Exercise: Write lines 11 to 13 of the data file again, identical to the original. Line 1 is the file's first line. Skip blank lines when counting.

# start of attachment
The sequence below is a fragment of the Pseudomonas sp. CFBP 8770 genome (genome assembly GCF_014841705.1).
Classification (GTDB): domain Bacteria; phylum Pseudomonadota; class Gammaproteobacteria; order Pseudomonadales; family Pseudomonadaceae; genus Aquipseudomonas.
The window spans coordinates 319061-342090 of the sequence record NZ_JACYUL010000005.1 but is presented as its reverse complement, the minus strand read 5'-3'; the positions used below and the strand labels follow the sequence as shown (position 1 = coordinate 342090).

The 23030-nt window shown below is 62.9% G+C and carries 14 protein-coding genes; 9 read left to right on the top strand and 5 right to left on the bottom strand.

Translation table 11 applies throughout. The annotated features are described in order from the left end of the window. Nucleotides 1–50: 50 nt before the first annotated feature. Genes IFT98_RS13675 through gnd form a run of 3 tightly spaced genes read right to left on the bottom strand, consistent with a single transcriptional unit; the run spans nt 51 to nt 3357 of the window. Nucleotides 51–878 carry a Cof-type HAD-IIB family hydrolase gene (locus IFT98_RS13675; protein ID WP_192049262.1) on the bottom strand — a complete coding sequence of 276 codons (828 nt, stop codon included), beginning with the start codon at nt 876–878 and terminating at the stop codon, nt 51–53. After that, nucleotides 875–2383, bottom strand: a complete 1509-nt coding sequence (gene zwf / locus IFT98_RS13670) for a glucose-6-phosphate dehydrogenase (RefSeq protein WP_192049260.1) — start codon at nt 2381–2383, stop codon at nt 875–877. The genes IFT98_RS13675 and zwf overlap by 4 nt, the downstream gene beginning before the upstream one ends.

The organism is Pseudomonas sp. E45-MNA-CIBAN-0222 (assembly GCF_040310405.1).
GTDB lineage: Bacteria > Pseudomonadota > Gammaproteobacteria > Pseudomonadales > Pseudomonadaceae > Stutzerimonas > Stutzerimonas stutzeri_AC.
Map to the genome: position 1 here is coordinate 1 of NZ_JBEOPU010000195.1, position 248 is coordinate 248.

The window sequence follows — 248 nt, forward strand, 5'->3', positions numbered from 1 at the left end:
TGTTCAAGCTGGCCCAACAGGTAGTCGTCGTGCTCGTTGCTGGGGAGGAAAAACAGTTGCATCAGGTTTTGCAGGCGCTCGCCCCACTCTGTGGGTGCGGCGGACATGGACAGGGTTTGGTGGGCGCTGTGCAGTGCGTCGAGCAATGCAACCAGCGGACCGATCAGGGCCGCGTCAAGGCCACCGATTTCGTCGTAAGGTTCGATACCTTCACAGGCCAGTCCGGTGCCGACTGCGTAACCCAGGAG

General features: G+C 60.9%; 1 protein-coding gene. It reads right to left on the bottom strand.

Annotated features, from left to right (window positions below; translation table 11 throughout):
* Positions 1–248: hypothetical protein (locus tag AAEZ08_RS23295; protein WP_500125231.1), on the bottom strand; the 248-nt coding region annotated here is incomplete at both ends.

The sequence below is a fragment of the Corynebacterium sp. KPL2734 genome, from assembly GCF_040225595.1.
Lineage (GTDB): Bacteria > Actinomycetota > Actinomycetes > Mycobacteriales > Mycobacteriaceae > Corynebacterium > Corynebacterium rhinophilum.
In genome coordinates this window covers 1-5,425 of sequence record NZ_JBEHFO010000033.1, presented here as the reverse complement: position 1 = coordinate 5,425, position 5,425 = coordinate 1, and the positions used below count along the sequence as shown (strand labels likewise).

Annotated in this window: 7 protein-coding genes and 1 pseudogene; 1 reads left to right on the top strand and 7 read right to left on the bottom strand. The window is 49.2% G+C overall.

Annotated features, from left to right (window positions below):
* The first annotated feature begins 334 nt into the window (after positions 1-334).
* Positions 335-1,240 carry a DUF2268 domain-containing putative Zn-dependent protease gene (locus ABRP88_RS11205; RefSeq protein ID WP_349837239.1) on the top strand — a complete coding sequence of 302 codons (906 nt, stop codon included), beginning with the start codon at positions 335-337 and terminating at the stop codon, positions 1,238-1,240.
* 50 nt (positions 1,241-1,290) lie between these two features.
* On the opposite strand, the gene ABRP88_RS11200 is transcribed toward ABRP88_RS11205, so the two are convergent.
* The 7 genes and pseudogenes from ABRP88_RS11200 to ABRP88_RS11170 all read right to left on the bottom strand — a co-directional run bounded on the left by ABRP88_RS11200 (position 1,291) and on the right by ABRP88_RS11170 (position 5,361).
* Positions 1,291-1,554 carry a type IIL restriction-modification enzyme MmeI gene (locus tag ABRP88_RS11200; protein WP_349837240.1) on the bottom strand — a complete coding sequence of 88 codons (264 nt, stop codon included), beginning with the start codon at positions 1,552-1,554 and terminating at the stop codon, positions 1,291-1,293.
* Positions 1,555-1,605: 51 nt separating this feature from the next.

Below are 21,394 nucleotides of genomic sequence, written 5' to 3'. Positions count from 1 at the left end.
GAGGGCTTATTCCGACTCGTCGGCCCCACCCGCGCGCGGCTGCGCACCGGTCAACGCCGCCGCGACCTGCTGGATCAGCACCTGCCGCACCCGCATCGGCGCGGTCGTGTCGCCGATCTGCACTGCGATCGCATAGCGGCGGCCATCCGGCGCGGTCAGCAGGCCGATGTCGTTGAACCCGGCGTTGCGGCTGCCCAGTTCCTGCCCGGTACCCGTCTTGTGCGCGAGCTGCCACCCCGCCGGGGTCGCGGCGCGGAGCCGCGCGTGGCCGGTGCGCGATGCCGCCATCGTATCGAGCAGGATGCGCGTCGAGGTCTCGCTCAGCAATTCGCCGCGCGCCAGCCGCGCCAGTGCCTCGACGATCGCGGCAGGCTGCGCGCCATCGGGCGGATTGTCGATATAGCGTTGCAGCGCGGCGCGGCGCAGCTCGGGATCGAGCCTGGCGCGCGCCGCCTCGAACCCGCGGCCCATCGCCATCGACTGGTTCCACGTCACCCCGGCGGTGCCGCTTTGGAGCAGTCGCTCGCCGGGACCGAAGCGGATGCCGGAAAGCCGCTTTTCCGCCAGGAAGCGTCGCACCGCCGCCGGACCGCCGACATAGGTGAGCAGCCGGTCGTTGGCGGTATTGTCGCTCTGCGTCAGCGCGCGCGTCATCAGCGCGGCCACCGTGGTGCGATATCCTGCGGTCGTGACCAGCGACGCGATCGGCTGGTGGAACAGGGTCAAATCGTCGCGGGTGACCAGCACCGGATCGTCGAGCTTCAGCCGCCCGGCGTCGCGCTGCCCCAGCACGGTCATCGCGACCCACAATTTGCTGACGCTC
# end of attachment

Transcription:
General features: G+C 60.9%; 1 protein-coding gene. It reads right to left on the bottom strand.

Annotated features, from left to right (window positions below; translation table 11 throughout):
* Positions 1–248: hypothetical protein (locus tag AAEZ08_RS23295; protein WP_500125231.1), on the bottom strand; the 248-nt coding region annotated here is incomplete at both ends.